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Everett company sets out on deep sea mission to document the Titanic

The company Oceangate operates submersibles, which will carry a small crew to the bottom of the Atlantic ocean this week to document the Titanic's wreckage.

EVERETT, Wash. — A former aerospace engineer from Everett and a team of specialists will make history this week as they descend to the ocean floor on an expedition to document the world's most famous shipwreck, the Titanic, which sank in the Atlantic ocean in 1912.

"It's going to be a dynamic process," said Stockton Rush, who said growing up he always wanted to blast off into space, but now finds himself exploring new worlds under the sea. 

"We look at the ocean as being, really, the final frontier," he said. "I mean that is where people are going to go. Most of the life on this planet is in the ocean. There are hundreds of thousands of species that are yet to be discovered."

Rush is the CEO of OceanGate, which owns and operates submersibles. Unlike a submarine, a submersible requires a support ship located on the surface of the water.

In 2018, KING 5 profiled Rush's company and its relationship with Washington State University's electrical engineering program in Everett. At that time, recent graduates helped Rush bring his sub Titan to life and prepare it for the world stage. 

But a lightning storm wiped out the electronics that year. In 2019, there were problems with the support ship, and then the coronavirus pandemic put a stop to last year's attempt.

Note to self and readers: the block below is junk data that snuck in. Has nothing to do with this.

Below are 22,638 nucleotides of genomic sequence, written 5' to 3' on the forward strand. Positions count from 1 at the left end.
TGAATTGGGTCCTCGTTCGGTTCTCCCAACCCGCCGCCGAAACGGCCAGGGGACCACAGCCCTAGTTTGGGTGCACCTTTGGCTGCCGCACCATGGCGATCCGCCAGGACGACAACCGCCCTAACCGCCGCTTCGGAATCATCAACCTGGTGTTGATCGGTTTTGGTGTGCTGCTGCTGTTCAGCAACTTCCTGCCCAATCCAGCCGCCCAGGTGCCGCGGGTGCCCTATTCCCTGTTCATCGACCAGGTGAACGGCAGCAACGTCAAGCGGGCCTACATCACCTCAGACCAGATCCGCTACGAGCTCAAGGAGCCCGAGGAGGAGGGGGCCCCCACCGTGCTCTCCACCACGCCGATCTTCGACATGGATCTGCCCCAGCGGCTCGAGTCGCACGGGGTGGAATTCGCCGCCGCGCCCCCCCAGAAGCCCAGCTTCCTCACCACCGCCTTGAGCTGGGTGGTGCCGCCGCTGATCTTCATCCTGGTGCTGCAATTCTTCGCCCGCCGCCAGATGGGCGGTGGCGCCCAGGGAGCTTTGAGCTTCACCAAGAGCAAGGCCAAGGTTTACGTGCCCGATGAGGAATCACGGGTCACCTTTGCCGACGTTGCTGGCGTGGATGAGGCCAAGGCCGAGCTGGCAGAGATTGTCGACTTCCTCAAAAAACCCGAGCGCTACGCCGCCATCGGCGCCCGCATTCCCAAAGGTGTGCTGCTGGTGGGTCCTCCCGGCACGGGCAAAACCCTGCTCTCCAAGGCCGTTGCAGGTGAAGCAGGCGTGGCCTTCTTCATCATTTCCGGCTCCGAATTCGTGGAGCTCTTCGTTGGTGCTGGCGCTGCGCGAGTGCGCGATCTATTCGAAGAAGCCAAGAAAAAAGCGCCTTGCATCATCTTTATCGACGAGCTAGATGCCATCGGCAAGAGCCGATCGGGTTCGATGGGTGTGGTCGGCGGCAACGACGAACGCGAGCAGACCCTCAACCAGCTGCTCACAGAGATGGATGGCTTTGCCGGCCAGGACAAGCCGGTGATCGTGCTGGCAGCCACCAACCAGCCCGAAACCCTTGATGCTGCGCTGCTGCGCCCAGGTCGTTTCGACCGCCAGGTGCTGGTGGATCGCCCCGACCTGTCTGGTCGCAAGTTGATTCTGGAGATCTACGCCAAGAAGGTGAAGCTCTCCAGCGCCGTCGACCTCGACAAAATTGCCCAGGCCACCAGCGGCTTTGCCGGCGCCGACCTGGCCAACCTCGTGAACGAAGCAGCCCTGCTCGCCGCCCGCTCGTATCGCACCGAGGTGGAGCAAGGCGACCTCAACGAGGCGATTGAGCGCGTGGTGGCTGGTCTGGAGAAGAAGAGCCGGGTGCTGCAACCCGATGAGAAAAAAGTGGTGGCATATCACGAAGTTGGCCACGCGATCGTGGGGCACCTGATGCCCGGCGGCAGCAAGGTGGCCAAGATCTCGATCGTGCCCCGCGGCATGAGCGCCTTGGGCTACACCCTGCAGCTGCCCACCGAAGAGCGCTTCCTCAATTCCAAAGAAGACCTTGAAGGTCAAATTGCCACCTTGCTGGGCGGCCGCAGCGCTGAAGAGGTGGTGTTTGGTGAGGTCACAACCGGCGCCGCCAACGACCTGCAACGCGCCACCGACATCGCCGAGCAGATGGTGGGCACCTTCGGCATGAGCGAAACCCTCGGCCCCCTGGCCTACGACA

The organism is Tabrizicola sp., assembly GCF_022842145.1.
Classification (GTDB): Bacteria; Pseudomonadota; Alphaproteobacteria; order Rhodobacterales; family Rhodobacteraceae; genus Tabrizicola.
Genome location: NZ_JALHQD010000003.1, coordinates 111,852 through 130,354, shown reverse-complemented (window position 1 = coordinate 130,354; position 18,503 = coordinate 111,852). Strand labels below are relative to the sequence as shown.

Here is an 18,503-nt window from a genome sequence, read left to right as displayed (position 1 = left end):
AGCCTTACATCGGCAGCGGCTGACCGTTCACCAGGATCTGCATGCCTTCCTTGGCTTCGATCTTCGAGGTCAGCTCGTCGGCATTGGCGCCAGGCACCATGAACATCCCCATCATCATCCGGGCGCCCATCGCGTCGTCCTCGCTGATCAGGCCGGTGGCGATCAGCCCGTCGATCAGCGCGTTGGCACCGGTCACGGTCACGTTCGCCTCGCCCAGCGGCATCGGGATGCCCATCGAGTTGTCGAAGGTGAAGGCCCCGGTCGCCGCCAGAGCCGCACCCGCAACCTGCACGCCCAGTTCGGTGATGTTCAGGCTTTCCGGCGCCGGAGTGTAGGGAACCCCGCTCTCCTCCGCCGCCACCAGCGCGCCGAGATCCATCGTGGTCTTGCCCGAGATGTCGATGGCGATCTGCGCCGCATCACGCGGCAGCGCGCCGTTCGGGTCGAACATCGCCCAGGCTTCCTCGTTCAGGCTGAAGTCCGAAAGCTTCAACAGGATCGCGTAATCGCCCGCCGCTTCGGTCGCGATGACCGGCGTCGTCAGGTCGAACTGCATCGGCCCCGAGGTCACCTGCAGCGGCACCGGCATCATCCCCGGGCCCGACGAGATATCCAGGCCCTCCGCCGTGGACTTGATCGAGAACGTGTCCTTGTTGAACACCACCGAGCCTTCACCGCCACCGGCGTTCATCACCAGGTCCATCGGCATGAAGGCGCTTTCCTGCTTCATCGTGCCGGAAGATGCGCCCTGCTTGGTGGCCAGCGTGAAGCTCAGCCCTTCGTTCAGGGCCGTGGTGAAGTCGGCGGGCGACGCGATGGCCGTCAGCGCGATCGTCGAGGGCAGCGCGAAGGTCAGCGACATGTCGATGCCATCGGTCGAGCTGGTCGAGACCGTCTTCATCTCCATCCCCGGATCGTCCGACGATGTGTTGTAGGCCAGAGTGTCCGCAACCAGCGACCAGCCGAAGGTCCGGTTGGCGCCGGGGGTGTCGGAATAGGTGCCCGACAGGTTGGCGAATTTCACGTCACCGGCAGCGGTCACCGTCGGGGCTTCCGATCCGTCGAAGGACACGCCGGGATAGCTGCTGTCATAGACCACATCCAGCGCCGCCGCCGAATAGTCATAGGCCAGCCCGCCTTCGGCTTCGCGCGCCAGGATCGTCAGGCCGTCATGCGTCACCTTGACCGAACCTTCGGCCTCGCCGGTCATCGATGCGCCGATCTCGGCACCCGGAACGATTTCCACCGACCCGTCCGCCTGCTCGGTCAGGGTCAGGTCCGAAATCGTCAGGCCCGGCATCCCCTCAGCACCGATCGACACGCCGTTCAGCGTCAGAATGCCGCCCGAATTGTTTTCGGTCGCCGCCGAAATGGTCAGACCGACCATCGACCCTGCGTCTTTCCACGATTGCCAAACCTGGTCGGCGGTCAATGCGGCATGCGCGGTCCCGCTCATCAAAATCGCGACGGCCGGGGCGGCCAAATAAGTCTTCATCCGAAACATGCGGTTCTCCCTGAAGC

"It's a much more difficult process than I ever could have imagined," said Rush.

Where some saw setbacks, Rush saw opportunity, and he spent the last year upgrading some components, fine tuning and exploring the depths of Puget Sound. 

But now, Rush and his crew are ready to head to the middle of the Atlantic to set up for the first week of dives. The team will go more than 12,000 feet below the surface in the only five-person submersible in the world that can reach that depth. 

"Like most of the deep-diving subs, it's been this limited group of extremely wealthy individuals who buy and make their own subs and dive where they want to go. What Oceangate's about is bringing the ability to explore the oceans to everyone," said Rush.

Paying customers, who double as mission specialists, will join scientists and Titanic experts on the expedition to get a view that few have seen with their own eyes. The crewmembers will also have special sonar and laser equipment to create a high-resolution 3D image of the Titanic’s wreckage and capture video.

"We're going to go back every year. And that's going to allow us to have a level of what they call longitudinal data," explained Rush. "That's going to be very valuable to look at decay rates and what kind of micro-organisms and aquatic species will populate what's an artificial reef."

This multi-year project is aimed at capturing the Titanic in more detail than ever before and give the world a better idea of just how long it might be recognizable. 

Rush and his team are planning for about 20 missions below the surface this summer, each will be about 10 hours long with about half that time at the Titanic. 

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